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FractionsHere's a table of decimal expansions for the fractions 1/n. It's traditional to draw the line over the repeating digits, but here I'm drawing it underneath, just because that's what I have available.
I extended the table as far as I did because 1/27 is nicea nice number, and also the first expansion with an odd repeat length (greater than one).
I never memorized any of the longer expansions, longer meaning six digits or more, except for the lovely expansion of 1/7, which shows up relatively often. The sevenths also have the wonderful property that you can obtain the expansion of m/7 by rotating the six digits of 1/7 around so that the mth smallest digit is first. In other words, 2/7 is 0.285714, 3/7 is 0.428571, and so on.
Actually, any other fraction with full length has the same property, it's just not as useful. I mean, look at 1/17, which is the next fraction with full length. For one thing, there are (necessarily) more than one of some digits, so you can't just order the digits themselves, you also have to look at the digits that follow, so that for example the first 8 counts as larger than the second. Even worse, if you then want to know the expansion of 13/17 (say), you have to know, or figure out, that the 13th smallest digit is the 7 that's followed by the 6.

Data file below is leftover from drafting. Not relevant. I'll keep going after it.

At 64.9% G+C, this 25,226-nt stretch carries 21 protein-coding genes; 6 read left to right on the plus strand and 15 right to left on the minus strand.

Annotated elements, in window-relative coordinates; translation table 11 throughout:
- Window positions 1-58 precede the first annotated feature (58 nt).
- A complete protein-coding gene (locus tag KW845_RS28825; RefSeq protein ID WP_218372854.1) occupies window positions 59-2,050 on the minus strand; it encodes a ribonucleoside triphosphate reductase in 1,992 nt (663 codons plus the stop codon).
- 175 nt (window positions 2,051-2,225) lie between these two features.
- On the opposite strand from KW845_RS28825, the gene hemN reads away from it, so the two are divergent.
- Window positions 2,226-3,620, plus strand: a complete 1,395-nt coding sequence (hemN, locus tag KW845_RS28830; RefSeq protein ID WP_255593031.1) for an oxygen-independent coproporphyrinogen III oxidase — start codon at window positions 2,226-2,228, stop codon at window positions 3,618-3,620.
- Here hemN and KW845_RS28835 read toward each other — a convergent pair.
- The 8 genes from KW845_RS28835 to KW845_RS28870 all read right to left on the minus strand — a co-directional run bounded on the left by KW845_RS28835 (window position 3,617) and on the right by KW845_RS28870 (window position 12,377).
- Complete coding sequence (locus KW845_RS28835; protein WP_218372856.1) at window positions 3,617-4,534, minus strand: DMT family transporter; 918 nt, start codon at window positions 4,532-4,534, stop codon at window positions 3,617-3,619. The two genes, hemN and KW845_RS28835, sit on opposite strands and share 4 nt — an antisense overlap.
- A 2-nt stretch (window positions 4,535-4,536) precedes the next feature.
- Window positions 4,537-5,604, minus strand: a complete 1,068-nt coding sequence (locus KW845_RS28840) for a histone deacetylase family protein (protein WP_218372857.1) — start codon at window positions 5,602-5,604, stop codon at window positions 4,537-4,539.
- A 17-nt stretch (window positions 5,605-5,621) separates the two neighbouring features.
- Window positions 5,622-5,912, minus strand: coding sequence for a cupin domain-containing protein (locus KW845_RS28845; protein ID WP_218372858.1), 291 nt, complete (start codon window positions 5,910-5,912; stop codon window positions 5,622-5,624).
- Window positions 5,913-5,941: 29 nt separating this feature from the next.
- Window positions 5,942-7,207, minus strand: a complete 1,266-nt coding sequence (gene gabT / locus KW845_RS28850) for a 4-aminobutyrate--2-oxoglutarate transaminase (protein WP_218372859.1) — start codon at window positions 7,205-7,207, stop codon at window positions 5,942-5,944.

I was going to say I regretted knowing only the expansions of 1/n, and not the expansions of m/n for all 0 < m < n, but then I realized I was making things up. I only know the expansions of 1/n up to n = 10, and in that range I do know the expansions of m/n, at least if you count the trick with sevenths as knowing. Fortunately for you, I have almost nothing to say about those other expansions, otherwise I'd probably feel obliged to make a table of them. The one thing I'll point out is that ninths are nice: m/9 has expansion 0.m.
If you work out the expansions by long division, which I did once, but, I admit, not this time, a good way to start is to write out the multiples of n. In spite of the name, you don't need to multiply you're interested in all the multiples, not just one, so you can just add n repeatedly. And, if you go one further than you need to, up to 10n instead of 9n, you get a nice check on your arithmetic.
That's also a good way to learn the multiples of numbers.
Another thing I like to do is to divide into 0.9 instead of 1.0. If you do that, then when you get to the point where the expansion repeats, you get remainder zero instead of one. So, you don't have to watch for the repeat as carefully. That only works if the number contains no powers of two or five, by the way.
Another thing that's interesting about these expansions is that when the repeating sequence has even length, the digits in the two halves often add to 9 in other words, the halves are first complements. In 1/13, for example, 076 + 923 = 999.
The halves add up often, but not always; the first counterexample is 1/21. For some theory about when and why they add up, see Complementary Parts. Or, for a simpler view, see Other Denominators, and notice that 1/13 = 77/1001.
Even apart from being the number of Arabian nights, 1001 is a very nice number. Unlike 999, which factors uselessly into 33ื37, 1001 is the product of three successive small primes: 7ื11ื13. So, not only can 1/13 be written in terms of it, so also can 1/7 and 1/11. In fact the famous 142 of 1/7 should really be thought of as a 143: 11 ื 13 = 143, 1/7 = 143/1001.
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@ April (2004)